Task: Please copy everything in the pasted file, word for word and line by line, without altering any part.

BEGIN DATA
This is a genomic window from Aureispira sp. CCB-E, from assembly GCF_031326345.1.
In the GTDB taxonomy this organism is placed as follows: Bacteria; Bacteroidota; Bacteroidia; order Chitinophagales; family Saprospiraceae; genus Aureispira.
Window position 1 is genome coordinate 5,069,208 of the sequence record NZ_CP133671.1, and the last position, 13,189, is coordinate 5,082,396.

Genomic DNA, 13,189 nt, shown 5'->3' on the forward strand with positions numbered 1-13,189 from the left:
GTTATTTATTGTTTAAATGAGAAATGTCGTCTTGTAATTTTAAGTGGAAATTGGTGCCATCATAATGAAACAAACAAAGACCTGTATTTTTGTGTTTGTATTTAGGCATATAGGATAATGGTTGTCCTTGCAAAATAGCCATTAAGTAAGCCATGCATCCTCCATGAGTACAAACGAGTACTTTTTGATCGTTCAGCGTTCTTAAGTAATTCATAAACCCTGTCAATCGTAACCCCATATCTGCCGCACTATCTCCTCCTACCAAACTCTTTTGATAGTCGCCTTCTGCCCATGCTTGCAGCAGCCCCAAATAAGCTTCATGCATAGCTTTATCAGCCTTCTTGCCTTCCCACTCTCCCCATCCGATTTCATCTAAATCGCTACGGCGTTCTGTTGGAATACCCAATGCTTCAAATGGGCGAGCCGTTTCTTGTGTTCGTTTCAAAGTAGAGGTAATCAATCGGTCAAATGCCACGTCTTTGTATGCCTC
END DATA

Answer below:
This is a genomic window from Aureispira sp. CCB-E, from assembly GCF_031326345.1.
In the GTDB taxonomy this organism is placed as follows: Bacteria; Bacteroidota; Bacteroidia; order Chitinophagales; family Saprospiraceae; genus Aureispira.
Window position 1 is genome coordinate 5,069,208 of the sequence record NZ_CP133671.1, and the last position, 13,189, is coordinate 5,082,396.

Genomic DNA, 13,189 nt, shown 5'->3' on the forward strand with positions numbered 1-13,189 from the left:
GTTATTTATTGTTTAAATGAGAAATGTCGTCTTGTAATTTTAAGTGGAAATTGGTGCCATCATAATGAAACAAACAAAGACCTGTATTTTTGTGTTTGTATTTAGGCATATAGGATAATGGTTGTCCTTGCAAAATAGCCATTAAGTAAGCCATGCATCCTCCATGAGTACAAACGAGTACTTTTTGATCGTTCAGCGTTCTTAAGTAATTCATAAACCCTGTCAATCGTAACCCCATATCTGCCGCACTATCTCCTCCTACCAAACTCTTTTGATAGTCGCCTTCTGCCCATGCTTGCAGCAGCCCCAAATAAGCTTCATGCATAGCTTTATCAGCCTTCTTGCCTTCCCACTCTCCCCATCCGATTTCATCTAAATCGCTACGGCGTTCTGTTGGAATACCCAATGCTTCAAATGGGCGAGCCGTTTCTTGTGTTCGTTTCAAAGTAGAGGTAATCAATCGGTCAAATGCCACGTCTTTGTATGCCTC